July 26, 2010

Rework from 37signals

Rework is the recent page turner by Jason Fried and David Heinemeier Hansson, the co-founders of 37signals. The book is 288 pages, but every other page is either a drawing (not a diagram, a drawing) or a blank page. This made the book read exceptionally fast. Check out the excerpts or the trailers.

My initial reaction to the book was positive. I am a fan of their other book, Getting Real, a series of essays on software development. Rework had a much more broad appeal than Getting Real. It is 37signals’ fresh take on business and their unique philosophy on starting, running and growing businesses.

I respect the fact that the authors take an opinion in the book. I did not agree with everything in the book, but having an opinion and offering evidence to why that opinion is right is something to be applauded. Initially, I was taken aback by their approach, but have grown to like their upfront style of writing.

One of passages from the book that I enjoyed was their explanation of the real world. People immediately assume that new ideas will never succeed in the real world. Things like scalability and user adoption are common arguments to why the real world will crush your dream. Rework makes the counter argument that you don’t have to live in the real world. The real world problems are just that, problems. Waiting for solutions.

The book is full of interesting observations. Like the prison weapon approach, where prisoners are able to craft weapons out of virtually nothing. Just like taking an idea and turning it into a business out of thin air. Another idea in the book is Hero Mode, where an employee grinds on a task for hours until they reach hero mode and solve the problem. Everyone is guilty of overdoing a task. Most of the time, that 4 hour task can be solved in 20 minutes with outside input or taking a different approach.

Definitley read the book. It will only take a few hours, and they will be very thought provoking. I read the book as a result of a book sharing idea from this blog’s really cool post. Check them out.

June 23, 2010

Disable Current Line Highlighting in Visual Studio 2010

After installing the Visual Studio 2010 Pro Power Tools, Current Line Highlighting is enabled. This is alright for some, but it causes frustration when trying to view parenthesis, bracket and brace boundaries. Below is a screenshot of a program with the current line highlighting turned on.

To disable current line highlighting, Navigate to Tools -> Options. In the options dialog box, expand the environment section and click on the Fonts and Colors subsection. The screen contains a list of different types of text in Visual Studio and their associated formatting. Find the Current Line (Extension) Item and change the Item Background from Default to White. This will make the background of the Current Line White.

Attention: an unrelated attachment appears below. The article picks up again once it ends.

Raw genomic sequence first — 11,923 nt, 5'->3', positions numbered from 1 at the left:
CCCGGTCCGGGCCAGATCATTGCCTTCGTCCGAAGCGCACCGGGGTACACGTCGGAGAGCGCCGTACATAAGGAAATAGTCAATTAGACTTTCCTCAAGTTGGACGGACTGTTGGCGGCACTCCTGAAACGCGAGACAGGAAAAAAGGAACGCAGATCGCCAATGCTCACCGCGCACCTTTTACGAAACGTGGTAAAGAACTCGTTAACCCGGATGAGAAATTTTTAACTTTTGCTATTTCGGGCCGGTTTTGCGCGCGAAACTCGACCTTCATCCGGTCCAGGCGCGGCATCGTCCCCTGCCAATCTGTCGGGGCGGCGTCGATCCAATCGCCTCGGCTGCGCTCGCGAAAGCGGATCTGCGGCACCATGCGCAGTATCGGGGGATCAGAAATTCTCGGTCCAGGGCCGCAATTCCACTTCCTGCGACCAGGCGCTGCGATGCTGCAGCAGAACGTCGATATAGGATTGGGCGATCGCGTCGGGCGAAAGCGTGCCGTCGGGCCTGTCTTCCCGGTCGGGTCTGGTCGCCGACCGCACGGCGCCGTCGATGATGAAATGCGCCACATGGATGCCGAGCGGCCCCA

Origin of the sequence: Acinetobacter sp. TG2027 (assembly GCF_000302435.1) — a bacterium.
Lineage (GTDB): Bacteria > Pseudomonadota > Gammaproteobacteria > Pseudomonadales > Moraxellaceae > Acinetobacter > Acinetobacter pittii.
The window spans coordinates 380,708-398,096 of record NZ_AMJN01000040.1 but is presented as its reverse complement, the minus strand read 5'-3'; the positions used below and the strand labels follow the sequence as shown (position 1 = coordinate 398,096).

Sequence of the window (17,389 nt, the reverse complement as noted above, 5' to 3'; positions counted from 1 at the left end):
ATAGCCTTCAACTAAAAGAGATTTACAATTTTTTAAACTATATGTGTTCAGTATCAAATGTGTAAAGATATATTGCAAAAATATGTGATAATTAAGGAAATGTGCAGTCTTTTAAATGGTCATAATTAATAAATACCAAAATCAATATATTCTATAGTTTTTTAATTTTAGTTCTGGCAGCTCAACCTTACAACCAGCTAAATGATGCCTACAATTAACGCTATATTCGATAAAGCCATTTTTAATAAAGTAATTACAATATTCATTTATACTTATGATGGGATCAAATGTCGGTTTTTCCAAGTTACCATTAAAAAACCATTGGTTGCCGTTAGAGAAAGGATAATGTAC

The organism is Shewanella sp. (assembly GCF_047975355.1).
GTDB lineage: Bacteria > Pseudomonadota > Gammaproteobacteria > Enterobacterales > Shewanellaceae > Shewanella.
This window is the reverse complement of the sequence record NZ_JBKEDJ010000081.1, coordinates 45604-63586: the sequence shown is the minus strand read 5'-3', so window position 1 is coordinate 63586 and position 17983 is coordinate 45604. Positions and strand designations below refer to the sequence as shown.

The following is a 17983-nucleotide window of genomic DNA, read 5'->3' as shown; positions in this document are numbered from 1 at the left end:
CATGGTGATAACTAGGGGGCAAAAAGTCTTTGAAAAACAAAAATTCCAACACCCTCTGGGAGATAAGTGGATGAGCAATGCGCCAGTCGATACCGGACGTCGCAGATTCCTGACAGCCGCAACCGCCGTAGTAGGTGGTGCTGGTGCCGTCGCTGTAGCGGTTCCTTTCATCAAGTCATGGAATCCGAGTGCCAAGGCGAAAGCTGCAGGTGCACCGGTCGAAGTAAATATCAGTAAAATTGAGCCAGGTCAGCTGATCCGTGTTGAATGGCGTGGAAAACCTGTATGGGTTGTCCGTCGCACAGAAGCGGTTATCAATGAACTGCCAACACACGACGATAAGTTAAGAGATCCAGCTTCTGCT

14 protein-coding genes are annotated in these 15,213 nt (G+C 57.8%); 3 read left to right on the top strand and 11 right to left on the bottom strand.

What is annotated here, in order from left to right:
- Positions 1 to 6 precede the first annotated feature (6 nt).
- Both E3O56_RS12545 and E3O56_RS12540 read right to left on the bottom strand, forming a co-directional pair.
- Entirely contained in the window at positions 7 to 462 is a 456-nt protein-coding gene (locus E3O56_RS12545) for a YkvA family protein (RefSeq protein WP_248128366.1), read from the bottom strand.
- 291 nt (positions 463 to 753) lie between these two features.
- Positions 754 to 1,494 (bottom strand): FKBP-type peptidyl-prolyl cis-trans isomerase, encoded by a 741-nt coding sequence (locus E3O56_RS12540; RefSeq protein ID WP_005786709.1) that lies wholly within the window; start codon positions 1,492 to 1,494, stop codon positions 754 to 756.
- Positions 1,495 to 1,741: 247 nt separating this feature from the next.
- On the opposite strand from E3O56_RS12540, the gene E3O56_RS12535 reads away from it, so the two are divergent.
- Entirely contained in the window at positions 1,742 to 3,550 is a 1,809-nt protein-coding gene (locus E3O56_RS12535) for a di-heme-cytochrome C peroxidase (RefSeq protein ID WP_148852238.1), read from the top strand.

May 18, 2010

Food Roundup, Spring 2010

Because of IgniteLincoln, Spring was a very busy season for cooking. My lightning talk for the event described my passion for cooking, and the observations that I made over the month leading up to the talk. Video from the event will be posted soon.

I included a lot of food pictures in the slideshow for the event and had even more to share on Flickr. Most of the food in the pictures is Italian (the best food to cook), but there are a few different dishes, like Fish Tacos and Turkey Skewers.
Here is the link to the Spring Food Roundup - http://www.flickr.com/photos/njebert/sets/72157624084916842/

30/30 Recap - Congratulations Nate

Big props out to Nate(@natelowry) for completing the 30/30 April challenge. He has covered a wealth of different (and entertaining) topics like: What he has been reading, his work, and his music. This is the second year that Nate has dominated the 30/30 April challenge. Great work!

I failed the challenge yet again this year. It was a rough second half of the month, but I am glad I attempted the 30/30 April this year.

April 28, 2010

Weekly Meal Planning

Meal planning takes making a grocery list one step further. Planning out every meal of the week saves a bunch of time at the grocery store. It also keeps food costs down, and motivates one to think about what is going on the rest of the week.

Brett (@belahm) invested in some meal planning stationary (its from Lobotome). I was skeptical at first, but I now think it is very beneficial to plan out each meal and buy only what is needed from the store. The meal sheet for this week is shown below:

I have the same thing everyday for breakfast and lunch, so there is no need to plan those. Each night, write what is for dinner on the left and the required ingredients on the right. It only takes a few minutes each week, and saves a bunch of frustration when trying to figure out what to cook.

Check out all of Lobotome's stationary, it's pretty cool - http://www.lobotome.com/pages/notepads.html